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Sales and Consumer Inventory

  • Hendel, Igal
  • Nevo, Aviv

Temporary price reductions (sales) are quite common for many goods and usually result in an increase in the quantity sold. We explore whether the data support the hypothesis that these increases are, at least partly, due to dynamic consumer behavior: at low prices consumers stockpile for future consumption. This effect, if present, has broad implications for interpretation of demand estimates. We construct a dynamic model of consumer choice and use it to derive testable predictions. We test the implications of the model using two years of store-level scanner data and data on the purchases of a panel of households over the same time. The results support the existence of household stockpiling behavior.

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Paper provided by Department of Economics, Institute for Business and Economic Research, UC Berkeley in its series Department of Economics, Working Paper Series with number qt11x3d68b.

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Date of creation: 01 Sep 2001
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Handle: RePEc:cdl:econwp:qt11x3d68b
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  1. Erdem, Tulin & Imai, Susumu & Keane, Michael, 2003. "Brand and Quantity Choice Dynamics Under Price Uncertainty," MPRA Paper 52516, University Library of Munich, Germany.
  2. Aguirregabiria, Victor, 1999. "The Dynamics of Markups and Inventories in Retailing Firms," Review of Economic Studies, Wiley Blackwell, vol. 66(2), pages 275-308, April.
  3. Jeongwen Chiang, 1991. "A Simultaneous Approach to the Whether, What and How Much to Buy Questions," Marketing Science, INFORMS, vol. 10(4), pages 297-315.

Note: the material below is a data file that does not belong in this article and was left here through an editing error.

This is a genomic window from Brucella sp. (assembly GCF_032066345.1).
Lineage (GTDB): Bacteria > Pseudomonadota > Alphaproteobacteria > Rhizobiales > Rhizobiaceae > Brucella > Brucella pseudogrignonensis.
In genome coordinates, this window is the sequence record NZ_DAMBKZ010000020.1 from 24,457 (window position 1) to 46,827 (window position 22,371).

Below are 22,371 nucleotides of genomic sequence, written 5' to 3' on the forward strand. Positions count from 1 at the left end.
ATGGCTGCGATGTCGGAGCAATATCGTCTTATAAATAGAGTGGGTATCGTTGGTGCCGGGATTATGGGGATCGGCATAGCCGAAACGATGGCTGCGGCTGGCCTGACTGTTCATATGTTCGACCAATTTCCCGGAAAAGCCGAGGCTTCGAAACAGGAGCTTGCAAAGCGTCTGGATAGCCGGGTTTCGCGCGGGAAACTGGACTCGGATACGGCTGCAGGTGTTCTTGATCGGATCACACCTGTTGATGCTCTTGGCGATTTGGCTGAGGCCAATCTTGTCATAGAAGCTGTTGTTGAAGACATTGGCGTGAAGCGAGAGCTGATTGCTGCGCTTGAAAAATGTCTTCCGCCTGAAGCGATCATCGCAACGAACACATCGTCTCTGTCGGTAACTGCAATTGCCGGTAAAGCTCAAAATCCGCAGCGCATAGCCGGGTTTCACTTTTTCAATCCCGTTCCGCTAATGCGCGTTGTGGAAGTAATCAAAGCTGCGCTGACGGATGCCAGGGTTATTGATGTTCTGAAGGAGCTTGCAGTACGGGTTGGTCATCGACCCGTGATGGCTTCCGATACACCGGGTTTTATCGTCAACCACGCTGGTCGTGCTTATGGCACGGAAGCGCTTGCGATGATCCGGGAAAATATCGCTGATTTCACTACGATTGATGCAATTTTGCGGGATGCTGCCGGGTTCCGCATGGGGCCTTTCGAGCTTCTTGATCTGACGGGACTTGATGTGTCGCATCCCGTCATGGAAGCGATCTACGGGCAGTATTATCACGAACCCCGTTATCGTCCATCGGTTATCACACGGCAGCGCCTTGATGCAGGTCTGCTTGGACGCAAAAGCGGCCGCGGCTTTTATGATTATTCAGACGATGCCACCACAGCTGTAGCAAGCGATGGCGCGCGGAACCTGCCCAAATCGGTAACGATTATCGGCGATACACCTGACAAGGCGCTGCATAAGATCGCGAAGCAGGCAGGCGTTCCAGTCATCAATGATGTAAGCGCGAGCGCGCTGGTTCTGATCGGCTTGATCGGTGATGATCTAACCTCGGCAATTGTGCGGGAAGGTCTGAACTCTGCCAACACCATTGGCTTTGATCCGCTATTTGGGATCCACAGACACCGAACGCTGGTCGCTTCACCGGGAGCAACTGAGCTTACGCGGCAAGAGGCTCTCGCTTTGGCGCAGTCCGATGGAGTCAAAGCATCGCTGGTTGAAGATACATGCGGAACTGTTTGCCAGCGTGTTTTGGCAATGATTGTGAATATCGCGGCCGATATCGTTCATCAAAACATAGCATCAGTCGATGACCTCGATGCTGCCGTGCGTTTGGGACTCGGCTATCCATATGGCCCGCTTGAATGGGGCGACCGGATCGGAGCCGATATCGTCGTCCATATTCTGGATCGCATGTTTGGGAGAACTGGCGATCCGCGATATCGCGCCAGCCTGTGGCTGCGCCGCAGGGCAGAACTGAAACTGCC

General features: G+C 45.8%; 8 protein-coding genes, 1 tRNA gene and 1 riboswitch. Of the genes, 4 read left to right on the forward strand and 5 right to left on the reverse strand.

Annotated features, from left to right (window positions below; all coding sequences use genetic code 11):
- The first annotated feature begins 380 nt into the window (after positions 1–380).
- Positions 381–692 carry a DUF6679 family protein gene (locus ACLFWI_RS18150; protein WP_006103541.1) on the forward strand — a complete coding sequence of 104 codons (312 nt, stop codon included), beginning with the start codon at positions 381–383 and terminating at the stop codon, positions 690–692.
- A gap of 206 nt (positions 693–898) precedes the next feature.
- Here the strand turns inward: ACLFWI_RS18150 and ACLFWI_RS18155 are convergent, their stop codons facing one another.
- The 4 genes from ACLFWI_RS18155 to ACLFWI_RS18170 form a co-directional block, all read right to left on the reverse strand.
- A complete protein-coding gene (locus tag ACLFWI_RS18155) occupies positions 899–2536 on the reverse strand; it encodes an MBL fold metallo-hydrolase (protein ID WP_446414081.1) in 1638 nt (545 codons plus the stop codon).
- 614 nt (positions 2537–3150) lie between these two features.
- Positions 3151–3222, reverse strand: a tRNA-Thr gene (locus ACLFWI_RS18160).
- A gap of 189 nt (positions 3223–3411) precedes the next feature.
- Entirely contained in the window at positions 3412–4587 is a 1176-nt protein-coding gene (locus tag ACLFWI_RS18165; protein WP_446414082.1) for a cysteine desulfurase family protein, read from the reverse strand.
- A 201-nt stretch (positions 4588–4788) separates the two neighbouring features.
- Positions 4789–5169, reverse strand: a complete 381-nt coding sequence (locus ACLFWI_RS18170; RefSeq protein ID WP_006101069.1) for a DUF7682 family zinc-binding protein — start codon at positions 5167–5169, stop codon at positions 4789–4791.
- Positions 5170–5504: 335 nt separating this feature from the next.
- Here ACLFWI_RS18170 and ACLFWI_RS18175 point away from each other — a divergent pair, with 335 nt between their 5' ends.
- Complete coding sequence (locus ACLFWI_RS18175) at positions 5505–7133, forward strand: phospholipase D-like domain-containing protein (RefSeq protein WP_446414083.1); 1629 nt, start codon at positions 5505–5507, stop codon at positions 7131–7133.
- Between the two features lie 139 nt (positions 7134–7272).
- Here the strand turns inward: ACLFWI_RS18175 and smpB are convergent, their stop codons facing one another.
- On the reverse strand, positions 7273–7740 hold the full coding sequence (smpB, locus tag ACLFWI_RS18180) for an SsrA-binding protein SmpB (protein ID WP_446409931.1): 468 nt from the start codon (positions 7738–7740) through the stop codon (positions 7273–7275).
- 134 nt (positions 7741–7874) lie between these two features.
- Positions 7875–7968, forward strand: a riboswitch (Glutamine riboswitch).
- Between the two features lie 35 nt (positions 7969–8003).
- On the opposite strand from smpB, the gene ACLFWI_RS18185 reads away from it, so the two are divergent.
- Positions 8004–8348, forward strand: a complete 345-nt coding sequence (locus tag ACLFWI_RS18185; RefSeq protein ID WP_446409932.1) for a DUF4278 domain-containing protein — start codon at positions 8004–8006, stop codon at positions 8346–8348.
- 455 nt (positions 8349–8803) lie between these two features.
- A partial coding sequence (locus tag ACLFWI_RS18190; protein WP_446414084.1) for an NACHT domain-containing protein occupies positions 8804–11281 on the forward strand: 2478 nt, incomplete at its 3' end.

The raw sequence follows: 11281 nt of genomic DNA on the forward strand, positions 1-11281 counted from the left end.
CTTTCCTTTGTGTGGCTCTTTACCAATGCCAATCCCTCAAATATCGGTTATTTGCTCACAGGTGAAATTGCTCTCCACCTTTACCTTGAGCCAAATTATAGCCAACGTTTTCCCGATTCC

4. Robert C. Blattberg & Richard Briesch & Edward J. Fox, 1995. "How Promotions Work," Marketing Science, INFORMS, vol. 14(3_supplem), pages G122-G132.
  5. Conlisk, John & Gerstner, Eitan & Sobel, Joel, 1984. "Cyclic Pricing by a Durable Goods Monopolist," The Quarterly Journal of Economics, MIT Press, vol. 99(3), pages 489-505, August.
  6. Judith A. Chevalier & Anil K. Kashyap & Peter E. Rossi, 2003. "Why Don't Prices Rise During Periods of Peak Demand? Evidence from Scanner Data," American Economic Review, American Economic Association, vol. 93(1), pages 15-37, March.
  7. David R. Bell & Jeongwen Chiang & V. Padmanabhan, 1999. "The Decomposition of Promotional Response: An Empirical Generalization," Marketing Science, INFORMS, vol. 18(4), pages 504-526.
  8. C, Boizot & Jean-Marc Robin & Michael Visser, 1997. "The Demand for Food Products : An Analysis of Interpurchase Times and Purchased Quantities," Working Papers 97-48, Centre de Recherche en Economie et Statistique.
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